Sunday, 22 July 2012

The Tale of Hill Top Farm - Susan Wittig Albert

I've been away on holiday you know.  In company of my learned colleague and all round good egg (rolled on a barber shop floor) Scott.   Cruising round the Mediterranean, he taking photos of things, me typing furiously away at the Great Novel on Notes on an iPad (that teaches you to have nerves of steel - push the wrong button and 'whoosh!' - due to the lack of an Undo facility everything you wrote disappears beyond hope of rescue - like writing using pee in snow and hoping it doesn't turn cold any time soon*).

Anyway, obviously I did a bit of reading too, in the gaps between tramping round Cadiz's narrow streets with Julie and Cam and taking the wee train to the beach in Corsicaand whizzing down Lisbon's steep hills on a tra which cost a pound as opposed to Edinburgh's 3/4 of a billion.

Spcifically, I read Susan Wittig Albert's 'The Tale of Hill Top Farm' and finished it with a great desire to read not only the rest of the books in the author's series of Beatrix Potter stories but also the various biographies of Potter listed in the acknowledgements and even the likes of The Tale of Mrs Tiggy-Winkle.

For one thing, it's a great idea.  Unlike the often dull trend for having A N Historical Figure solving crimes for no apparent reason other than implausible authorial caprice - the Jane Austen Investigates school of fiction - this is a sweetly heart-felt fictional biography of a certain period in Potter's life, complete with small village crimes and misdemeanours, mischief not murder, misuderstanding not mayhem.  Two pounds is misplaced, a church registry goes missing and - most criminally of all - a small painting disappears.  That's the extent of the nefarious activity in this book.  Instead of criminal masterminds, the author gives the reader an array of lovingly sketched village characters (think of Mrs Gaskell's Cranford, and you wouldn't be far wrong) and, brilliantly, the thoughts of both Beatrix's pets and the village animals.  I particularly liked the way that the human characters react to the speech of the cats and dogs - hearing only squeaking and mewing as the animals discuss the events around them.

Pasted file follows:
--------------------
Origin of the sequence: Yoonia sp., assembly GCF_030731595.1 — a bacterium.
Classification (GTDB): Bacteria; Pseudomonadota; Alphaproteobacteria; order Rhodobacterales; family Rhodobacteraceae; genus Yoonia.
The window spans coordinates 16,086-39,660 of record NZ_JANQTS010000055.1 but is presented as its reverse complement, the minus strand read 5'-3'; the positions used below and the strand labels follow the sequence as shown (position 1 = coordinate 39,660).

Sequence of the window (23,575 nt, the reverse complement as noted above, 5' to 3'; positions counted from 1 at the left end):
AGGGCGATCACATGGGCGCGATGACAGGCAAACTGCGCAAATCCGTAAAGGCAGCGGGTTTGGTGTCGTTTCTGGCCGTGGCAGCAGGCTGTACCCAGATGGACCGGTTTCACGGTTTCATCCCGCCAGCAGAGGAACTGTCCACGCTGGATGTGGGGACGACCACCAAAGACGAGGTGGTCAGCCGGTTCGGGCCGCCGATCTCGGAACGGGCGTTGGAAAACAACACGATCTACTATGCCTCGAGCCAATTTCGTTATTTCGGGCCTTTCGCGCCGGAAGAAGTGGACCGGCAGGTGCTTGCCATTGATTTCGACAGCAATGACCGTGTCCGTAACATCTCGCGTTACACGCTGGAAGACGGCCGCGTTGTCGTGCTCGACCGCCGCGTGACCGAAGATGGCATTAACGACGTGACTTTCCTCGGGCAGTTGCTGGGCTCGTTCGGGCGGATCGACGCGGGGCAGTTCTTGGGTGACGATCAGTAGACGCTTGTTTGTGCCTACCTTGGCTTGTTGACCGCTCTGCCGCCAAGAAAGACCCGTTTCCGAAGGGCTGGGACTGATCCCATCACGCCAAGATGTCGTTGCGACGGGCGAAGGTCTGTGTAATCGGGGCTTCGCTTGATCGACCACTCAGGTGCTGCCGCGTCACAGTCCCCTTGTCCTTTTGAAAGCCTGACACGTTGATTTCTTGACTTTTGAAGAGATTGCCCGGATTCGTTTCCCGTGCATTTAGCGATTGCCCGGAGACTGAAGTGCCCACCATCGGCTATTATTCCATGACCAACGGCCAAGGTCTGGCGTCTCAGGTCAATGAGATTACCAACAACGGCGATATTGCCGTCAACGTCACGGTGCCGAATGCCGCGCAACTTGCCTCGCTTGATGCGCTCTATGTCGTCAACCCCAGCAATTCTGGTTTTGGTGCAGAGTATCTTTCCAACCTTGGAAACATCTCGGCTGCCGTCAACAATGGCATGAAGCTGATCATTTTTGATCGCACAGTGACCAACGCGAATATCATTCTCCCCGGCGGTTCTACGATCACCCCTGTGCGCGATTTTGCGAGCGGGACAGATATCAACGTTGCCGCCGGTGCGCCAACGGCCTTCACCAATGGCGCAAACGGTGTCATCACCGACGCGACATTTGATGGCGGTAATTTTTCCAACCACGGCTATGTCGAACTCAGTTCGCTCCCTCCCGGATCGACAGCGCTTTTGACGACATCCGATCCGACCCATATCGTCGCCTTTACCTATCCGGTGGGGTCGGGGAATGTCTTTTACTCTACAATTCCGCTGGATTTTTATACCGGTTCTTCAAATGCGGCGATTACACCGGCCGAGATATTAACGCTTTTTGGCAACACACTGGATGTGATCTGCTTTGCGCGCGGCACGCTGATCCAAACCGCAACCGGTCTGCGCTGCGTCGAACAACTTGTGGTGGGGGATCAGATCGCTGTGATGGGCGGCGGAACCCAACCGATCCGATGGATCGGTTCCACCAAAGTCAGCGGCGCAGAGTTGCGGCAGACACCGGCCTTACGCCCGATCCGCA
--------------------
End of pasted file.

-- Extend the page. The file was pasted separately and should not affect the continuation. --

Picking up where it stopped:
Had the animals remained as just that - animals who can speak amongst themselves - then I'd have been delighted, but Ms Albert inserts an extra layer of non-human characters which jarred for me (though I know it worked for other readers).  An owl professor with a telescope in his tree suffers from obvious comparisons with the very similar friend of Pooh Bear, but he, Fritz the Ferret and the various rats, all of whom wear cutdown human clothing, feel out of place - creatures from an entirely different sort of story.  Obviously that entirely different sort of story is one of Miss Potter's own, which feels like something of a mis-step to me.  On a similar note, it seems reasonable that a cat might learn to read by listening to her mistress reading out loud, but silly that the same cat would think to write a note for the humans to read.

Still, after reading this first installment, I immediately bought the rest of the series for my Kindle - and you can't say fairer than that, considering I had the on-ship delights of Berni Flint in Concert and Paul Daniels' laddie doing magic tricks as an alternative source of amusement.

* Actually, that's a rubbish comparison, but I just got cleaning chemicals in my eye and it hurts a lot, so I can possibly be forgiven.

No comments:

Post a Comment